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May 5, 2010 08:36 AM

Etiquette for prix fixe where everyone is paying their own way?

Hi, I'm sure there is an answer to this, but I've never done this before and I don't know what it is...

I'm planning a party for my mom's 70th birthday this summer. There will probably be about 25 people, so I'm looking for a restaurant with a private room. However, we're planning to have everyone pay their own way since we can't afford to pay for everyone.

So it seems like with most places that have private rooms, you have to do a special prix-fixe menu for the party. So I'm trying to figure out how to word the invitation so that the expectation is clear but doesn't seem rude. From what I've gathered from etiquette sites, it's okay to do this, but it's all in how you word it. Any advice?

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  1. I think the most popular wording for this situation would be "dutch treat". I seem to remember getting an invitation to a family reunion gathering last year that just said "Dinner will be dutch treat" at the bottom.

    2 Replies
    1. re: justlauralibrarian

      And as an aside, the dutch term for everyone pays for their own is Amerikaans feest which translates to "American Party"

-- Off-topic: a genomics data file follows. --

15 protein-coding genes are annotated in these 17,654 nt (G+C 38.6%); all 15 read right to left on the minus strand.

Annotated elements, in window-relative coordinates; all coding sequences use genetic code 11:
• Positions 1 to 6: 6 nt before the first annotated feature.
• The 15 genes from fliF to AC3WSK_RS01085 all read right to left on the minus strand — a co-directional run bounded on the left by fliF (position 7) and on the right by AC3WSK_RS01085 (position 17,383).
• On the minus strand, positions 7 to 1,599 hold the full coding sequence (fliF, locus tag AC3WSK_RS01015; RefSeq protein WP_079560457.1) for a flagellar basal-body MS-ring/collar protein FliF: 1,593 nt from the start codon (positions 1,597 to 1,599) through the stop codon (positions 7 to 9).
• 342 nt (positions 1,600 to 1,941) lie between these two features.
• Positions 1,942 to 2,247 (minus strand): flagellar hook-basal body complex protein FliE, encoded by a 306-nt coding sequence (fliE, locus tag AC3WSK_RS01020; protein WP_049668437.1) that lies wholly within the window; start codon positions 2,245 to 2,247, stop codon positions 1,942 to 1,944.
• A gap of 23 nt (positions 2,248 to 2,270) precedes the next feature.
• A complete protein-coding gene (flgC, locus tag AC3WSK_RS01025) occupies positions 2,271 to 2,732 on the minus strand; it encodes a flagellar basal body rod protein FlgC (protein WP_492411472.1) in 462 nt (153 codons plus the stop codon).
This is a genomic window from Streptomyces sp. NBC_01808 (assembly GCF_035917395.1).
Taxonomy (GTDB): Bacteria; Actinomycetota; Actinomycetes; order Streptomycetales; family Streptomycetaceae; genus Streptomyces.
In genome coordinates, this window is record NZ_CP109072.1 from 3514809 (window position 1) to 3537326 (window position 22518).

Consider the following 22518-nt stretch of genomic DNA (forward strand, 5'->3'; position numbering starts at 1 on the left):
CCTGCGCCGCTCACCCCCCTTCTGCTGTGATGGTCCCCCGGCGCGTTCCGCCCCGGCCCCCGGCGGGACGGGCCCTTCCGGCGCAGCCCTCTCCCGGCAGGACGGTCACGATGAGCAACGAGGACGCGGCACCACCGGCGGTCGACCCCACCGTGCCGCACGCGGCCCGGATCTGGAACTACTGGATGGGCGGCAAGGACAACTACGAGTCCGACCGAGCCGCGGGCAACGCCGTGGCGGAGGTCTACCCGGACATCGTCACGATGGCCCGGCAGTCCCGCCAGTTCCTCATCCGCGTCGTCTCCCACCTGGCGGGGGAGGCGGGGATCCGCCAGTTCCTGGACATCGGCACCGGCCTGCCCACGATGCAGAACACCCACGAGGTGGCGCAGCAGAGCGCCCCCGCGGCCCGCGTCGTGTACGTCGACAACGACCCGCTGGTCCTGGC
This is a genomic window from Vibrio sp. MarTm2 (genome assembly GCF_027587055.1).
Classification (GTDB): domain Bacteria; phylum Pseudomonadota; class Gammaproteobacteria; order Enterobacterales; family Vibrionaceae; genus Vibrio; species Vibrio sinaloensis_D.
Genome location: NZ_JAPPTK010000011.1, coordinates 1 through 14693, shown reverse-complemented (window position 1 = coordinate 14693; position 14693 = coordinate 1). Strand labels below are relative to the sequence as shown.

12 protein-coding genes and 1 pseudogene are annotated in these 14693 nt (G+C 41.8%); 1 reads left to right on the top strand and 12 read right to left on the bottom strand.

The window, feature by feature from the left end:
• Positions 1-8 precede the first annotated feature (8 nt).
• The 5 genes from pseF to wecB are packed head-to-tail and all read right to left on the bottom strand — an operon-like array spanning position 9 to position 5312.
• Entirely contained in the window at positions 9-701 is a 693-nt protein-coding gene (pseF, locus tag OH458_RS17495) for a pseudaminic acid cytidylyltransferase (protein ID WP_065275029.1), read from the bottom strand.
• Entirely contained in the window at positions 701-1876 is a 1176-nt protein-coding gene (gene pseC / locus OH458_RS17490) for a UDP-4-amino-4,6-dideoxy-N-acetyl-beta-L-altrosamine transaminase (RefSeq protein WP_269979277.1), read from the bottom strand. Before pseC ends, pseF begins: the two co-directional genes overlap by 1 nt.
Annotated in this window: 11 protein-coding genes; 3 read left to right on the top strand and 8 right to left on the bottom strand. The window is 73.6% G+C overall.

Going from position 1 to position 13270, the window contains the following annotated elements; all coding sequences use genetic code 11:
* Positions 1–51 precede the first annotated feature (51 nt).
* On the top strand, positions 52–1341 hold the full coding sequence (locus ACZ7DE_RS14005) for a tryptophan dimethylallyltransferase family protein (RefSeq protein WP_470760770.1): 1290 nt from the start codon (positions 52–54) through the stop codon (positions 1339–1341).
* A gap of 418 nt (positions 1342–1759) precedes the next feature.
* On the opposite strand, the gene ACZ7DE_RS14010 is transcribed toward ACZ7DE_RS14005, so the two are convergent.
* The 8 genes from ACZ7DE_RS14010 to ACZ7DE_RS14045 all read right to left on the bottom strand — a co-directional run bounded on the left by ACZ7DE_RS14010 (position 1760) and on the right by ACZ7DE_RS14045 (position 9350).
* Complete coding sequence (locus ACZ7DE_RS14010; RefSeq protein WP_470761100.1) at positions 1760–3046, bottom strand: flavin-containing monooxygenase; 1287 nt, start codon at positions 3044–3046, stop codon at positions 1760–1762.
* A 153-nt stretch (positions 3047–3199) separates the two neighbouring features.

2. "The cost for attending this dinner will be $xxx." You can also add "please send a check to me with your acceptance." Also add a cost for the gift.

      This will save you the trouble of having to collect at the dinner.

      4 Replies
      1. re: PeterL

        definitely have them send you a check with acceptance - how refreshing you will know how many are attending prior to the party. Give a date by which they must accept with the check because you will not accept cash at the party ie final numbers by ............ Make sure your figure includes tax and tip. It will be tacky for your mom to see people paying for themselves at the party.

        why extra for the cost of the gift? Since you are asking people to pay I would state on the invite gifts not expected.

        1. re: smartie

          Peter is trying to say in a slightly sarcastic way that he thinks the idea is gauche....

          1. re: Bryn

            Not really, although it may read that way. That's an afterthought in case there is general agreement for a group gift. Again the general idea is not having to collect money at the dinner.

            1. re: PeterL

              Oh sorry! The problem with the internet is no subtext!

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        1. The original comment has been removed
          1. Whether someone thinks it's proper etiquette to make guests pay (for dinner and/or a gift) is irrelevant.

            The OP has already decided to make the guests pay, the question is if you are going to make them pay, how's the best way to do it.

            My suggestion would be to come out and just say it -- e.g. "Cost of dinner per person will be $___.00. Please include payment with your RSVP." Or something along those lines.

            We shouldn't blast the OP for what *some* people may consider a social faux pas. What's a no-no for you may be perfectly copacetic to someone else.